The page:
Sunday, 19 June 2011

Developments in the Struggle against Somali Piracy

Problems Around the Horn of Africa Represent Mixed Fortunes for Freight Shipping  



Shipping News Feature
SOMALIA – The struggle against the problem of piracy around the Horn of Africa and the Indian Ocean has experienced mixed fortunes this week with news of sentencing of foreign ransom couriers by a court in Mogadishu and a spat between navies that are supposed to be cooperating in protecting the sea lanes in the region from depredations.
Yesterday three British citizens, two Kenyans and an American were each sentenced to serve prison terms of between ten-and-fifteen years after being arrested in Mogadishu on May the 24th for bringing alleged pirate ransom money – some $3.6 million in cash - illegally into the country.
Amongst the convicted man are Britons Matthew Brown, a pilot, and Andrew Oaks and Alex James who work forSalama Fikira, a Mauritius-based risk management consultancy.
The British Foreign Office said that it was aware of the situation and that they had “…impressed upon the transitional federal government the need to ensure the safety and security of the group while legal options are considered”.
Although it has become a common practice for shipping lines to pay ransoms to pirates to secure the release of seized crews and vessels - with a UN report stating that $112 million in ransoms were paid to Somali pirates last year alone – the Somali government has outlawed the payment of ransom on the understandable grounds that it actually encourages piracy and, allegedly, funds the terrorist groups ravaging the country.
The judgement brings into question just what the situation is for ship owners and lines that have had vessels captured in how they can get their property and personnel released safely.
In addition to the court case, a diplomatic spat has blown up between the Indian and Pakistani navy’s regarding actions that occurred whilst two of their vessels were engaged on anti-piracy work off the coast of Somalia.
On the 16th of June the two navies were engaged in escorting the recently released MV Suez – whose crew has both Indian and Pakistani nationals - away from the Somali coast when their respective vessels, the INS Godavari and PNS Babur, brushed against one another.
This led to the Pakistani government issuing a formal protest to the Indian High Commission in Islamabad over what it describes as “a serious violation of international regulations pertaining to safe conduct at high seas and of the India-Pakistan Agreement of 1991 on Advance Notice of Military Exercise Manoeuvres and Troops Movements” and an accusation that the INS Godavari was acting with “aggression”.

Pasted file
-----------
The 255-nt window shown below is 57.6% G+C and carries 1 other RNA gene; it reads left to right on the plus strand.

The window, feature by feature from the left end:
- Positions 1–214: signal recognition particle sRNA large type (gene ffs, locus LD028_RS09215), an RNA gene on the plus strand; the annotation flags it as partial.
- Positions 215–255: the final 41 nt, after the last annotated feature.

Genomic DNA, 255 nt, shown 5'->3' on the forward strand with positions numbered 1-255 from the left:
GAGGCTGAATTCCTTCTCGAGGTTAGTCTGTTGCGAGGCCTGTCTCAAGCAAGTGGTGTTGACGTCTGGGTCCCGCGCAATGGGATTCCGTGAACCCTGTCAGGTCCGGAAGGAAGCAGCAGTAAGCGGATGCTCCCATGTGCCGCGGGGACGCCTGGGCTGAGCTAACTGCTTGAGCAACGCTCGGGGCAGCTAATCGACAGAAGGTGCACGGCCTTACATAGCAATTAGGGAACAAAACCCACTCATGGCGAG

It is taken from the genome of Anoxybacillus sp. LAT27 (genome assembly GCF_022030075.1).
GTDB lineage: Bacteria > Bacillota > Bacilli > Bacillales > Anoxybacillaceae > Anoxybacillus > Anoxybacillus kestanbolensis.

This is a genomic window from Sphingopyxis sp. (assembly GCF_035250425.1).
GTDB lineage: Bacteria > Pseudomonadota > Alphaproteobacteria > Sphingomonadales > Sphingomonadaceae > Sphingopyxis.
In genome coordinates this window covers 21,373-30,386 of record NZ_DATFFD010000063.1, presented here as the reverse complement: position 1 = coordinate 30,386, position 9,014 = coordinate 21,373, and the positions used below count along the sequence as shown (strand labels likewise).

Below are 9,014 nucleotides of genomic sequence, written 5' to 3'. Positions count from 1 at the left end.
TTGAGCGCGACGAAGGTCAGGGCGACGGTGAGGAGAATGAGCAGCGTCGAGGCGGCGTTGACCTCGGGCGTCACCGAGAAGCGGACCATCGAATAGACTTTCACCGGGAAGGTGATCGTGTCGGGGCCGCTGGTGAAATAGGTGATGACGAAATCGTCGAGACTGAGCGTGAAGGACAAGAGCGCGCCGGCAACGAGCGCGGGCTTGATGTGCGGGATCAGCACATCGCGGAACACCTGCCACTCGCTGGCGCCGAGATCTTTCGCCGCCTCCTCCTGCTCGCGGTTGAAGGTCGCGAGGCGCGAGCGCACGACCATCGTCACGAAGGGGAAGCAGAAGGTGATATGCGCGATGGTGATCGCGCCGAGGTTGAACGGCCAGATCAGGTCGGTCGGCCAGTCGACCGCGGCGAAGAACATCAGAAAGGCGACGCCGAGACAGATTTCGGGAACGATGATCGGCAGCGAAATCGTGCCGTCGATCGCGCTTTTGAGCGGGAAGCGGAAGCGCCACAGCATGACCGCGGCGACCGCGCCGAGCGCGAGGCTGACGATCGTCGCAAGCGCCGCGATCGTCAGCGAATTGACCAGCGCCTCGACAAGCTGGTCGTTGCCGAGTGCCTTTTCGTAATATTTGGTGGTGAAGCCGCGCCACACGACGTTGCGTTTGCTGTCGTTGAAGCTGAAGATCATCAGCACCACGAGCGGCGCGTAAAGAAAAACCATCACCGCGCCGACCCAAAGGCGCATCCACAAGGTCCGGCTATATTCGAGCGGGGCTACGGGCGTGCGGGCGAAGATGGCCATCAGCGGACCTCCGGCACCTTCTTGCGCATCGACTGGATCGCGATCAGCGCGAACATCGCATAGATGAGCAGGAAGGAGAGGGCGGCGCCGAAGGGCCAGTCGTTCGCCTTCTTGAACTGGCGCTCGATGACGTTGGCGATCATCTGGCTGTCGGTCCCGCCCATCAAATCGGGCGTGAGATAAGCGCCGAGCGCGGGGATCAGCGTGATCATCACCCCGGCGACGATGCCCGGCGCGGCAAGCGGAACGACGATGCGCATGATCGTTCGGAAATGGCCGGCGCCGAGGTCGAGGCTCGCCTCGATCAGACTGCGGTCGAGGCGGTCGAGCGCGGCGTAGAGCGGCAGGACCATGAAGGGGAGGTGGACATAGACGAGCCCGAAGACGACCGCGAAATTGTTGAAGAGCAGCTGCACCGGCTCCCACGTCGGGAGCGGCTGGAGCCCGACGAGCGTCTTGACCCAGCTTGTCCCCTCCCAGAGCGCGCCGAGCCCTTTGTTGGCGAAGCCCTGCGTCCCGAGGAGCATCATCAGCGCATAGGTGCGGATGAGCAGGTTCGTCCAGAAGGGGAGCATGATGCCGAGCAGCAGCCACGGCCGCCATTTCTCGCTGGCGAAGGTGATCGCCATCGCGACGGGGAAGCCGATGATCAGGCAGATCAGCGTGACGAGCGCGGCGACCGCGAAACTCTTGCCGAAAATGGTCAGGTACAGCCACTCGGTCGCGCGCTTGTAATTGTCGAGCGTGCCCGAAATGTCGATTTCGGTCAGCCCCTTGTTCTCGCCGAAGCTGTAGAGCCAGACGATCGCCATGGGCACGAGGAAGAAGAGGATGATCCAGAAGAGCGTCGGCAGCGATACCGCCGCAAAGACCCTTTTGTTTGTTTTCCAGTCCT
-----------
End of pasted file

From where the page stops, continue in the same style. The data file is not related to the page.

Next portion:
Quite why the incident happened is not clear; suffice to say that the Indian government has issued a counter-complaint alleging that it was the Pakistani frigate that brushed against their vessel whilst engaged in “risky manoeuvres” that “jeopardised the safety of INS Godavari and its crew”.
While it is tempting to wonder if the mixed crew aboard the MV Suez suffered similar problems whilst transiting the ships corridors and gang-ways, unlikely given the professional reputation that crew from the entire sub-continental region enjoys, the incident does show up how stresses can disrupt the multi-national coalition efforts to work together to deal with the thorny issue of piracy.
A further development is the announcement that the Dutch parliament has voted to allow their military to perform pre-emptive strikes on pirate targets ashore in Somalia without consulting with the government in Mogadishu. The Dutch government state that the existing UN mandate on the issue allows them the right to take such actions if they believe them necessary. The Royal Netherlands Ship Owners Association, the KNVR, has welcomed the decision.
As a final piece, the Handy Shipping Guide wishes to make a clarification concerning a ‘viral’ email that is circulating at the moment showing the capture of pirate boat by Russian marines. The email states that the Somali pirates shown captured in the video (discretion advised before watching) were then handcuffed to their vessel prior to its destruction.
Though no one from the Russian Ministries of Foreign Affairs or Defence were available to comment on the video, the Handy Shipping Guide understands that this is not the case and that the pirates were transferred to the destroyer Admiral Panteleyev and received medical treatment.

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